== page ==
The Census Bureau's Director writes on how we measure America's people, places and economy.
Find interesting and quirky statistics regarding national celebrations and major events.
Listen to audio files on fun facts, historical figures, and celebrations of the month.
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To provide a database of statistics on women-, minority- and majority-owned businesses, and support research on issues of entrepreneurship and minority business ownership. The United States Code, Titles 13 and 26, authorizes this data program. The Minority Business Development Agency and Small Business Administration partially fund the program and continuing research.
CBO businesses have filed Internal Revenue Service tax forms for sole proprietorships or the self-employed (Form 1040, schedule C), partnerships (Form 1065), or subchapter S corporations (Form 1120S); and operate in private nonagricultural sectors of the economy. Minority- and women-owned firms are at least one-half owned by minorities or women. Sampled businesses include minority and non-minority owners of businesses, and activities of their businesses, in the 1987 and 1982 Characteristics of Business Owners (CBO) surveys.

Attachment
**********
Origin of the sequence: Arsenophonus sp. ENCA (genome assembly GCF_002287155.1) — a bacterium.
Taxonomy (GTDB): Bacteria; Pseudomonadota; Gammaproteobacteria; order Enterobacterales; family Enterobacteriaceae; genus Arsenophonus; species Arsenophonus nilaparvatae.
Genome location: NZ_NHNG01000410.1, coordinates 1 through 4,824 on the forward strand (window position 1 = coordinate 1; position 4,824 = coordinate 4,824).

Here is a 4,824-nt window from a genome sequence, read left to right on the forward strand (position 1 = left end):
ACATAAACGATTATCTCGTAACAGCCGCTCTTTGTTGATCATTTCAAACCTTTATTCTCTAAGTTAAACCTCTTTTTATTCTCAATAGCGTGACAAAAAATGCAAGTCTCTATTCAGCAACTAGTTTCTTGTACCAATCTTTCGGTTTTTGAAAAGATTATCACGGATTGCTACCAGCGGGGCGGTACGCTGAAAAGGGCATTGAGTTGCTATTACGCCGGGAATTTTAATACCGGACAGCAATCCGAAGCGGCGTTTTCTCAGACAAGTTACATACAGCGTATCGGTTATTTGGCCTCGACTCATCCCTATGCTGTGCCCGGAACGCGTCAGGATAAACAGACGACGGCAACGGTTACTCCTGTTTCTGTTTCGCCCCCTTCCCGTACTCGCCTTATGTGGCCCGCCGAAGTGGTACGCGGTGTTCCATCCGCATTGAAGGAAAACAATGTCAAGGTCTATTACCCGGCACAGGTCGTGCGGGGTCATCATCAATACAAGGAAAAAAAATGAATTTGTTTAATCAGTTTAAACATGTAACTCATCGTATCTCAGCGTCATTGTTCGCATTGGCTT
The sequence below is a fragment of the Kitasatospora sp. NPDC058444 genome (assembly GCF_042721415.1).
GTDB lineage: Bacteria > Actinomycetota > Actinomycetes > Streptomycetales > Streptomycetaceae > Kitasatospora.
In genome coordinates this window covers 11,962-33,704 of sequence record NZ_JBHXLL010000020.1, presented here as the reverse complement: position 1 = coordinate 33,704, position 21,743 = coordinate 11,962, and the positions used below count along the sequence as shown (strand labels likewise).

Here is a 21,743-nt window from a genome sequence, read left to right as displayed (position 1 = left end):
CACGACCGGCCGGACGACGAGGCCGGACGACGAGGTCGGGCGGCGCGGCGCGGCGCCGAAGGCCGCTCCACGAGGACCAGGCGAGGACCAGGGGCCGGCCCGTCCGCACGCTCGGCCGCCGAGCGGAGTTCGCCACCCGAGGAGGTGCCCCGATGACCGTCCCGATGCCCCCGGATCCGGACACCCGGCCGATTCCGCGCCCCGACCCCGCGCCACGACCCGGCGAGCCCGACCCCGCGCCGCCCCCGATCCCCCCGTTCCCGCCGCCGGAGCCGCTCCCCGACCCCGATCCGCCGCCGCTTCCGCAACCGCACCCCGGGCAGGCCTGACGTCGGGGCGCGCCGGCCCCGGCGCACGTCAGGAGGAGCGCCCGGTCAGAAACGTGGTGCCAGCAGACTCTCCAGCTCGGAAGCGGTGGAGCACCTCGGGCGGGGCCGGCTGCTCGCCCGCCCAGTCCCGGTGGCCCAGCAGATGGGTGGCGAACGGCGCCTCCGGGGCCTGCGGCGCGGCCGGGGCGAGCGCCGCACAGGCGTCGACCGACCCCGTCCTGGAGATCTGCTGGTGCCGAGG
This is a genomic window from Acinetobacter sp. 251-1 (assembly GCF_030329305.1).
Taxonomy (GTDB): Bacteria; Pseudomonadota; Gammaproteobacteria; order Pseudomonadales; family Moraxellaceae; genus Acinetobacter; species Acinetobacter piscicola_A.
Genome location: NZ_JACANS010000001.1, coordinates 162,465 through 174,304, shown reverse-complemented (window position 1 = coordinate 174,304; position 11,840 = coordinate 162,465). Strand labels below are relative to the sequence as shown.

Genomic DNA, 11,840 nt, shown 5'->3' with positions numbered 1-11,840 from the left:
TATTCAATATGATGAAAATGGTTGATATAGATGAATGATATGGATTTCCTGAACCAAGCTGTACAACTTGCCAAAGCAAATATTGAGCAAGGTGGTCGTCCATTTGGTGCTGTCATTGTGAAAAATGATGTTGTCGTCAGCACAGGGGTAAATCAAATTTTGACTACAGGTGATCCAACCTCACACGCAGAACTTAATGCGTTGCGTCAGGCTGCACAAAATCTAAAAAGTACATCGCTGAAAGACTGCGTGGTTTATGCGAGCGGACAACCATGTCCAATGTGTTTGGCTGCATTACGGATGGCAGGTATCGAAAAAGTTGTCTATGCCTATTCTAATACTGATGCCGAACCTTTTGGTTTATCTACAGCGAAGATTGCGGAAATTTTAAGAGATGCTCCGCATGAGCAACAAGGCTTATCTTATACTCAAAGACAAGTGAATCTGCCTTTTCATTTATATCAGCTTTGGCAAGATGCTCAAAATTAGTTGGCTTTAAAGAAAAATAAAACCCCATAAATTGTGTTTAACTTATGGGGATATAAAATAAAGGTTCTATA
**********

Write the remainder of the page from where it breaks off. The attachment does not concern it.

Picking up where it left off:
Two files are created for each CBO survey year, one for business owners and one for businesses. Data for owners include personal characteristics (such as gender, age, race, and education), business experience, and related firm data (such as annual payroll, net income, sources of capital, customer base, business age, and firm survival). Data for businesses include payroll identification codes, employment, SIC classification, number of owners, firm owners' ethnicity and gender. For each year, the files for owners and businesses can be matched.
CBO surveys and databases follow the economic censuses and related surveys and are for census years, years ending in "2" and "7." CBO survey results are available about 4 years after each census year, and CBO databases are available within 1 year after the survey results. Data has been collected every 5 years since 1982..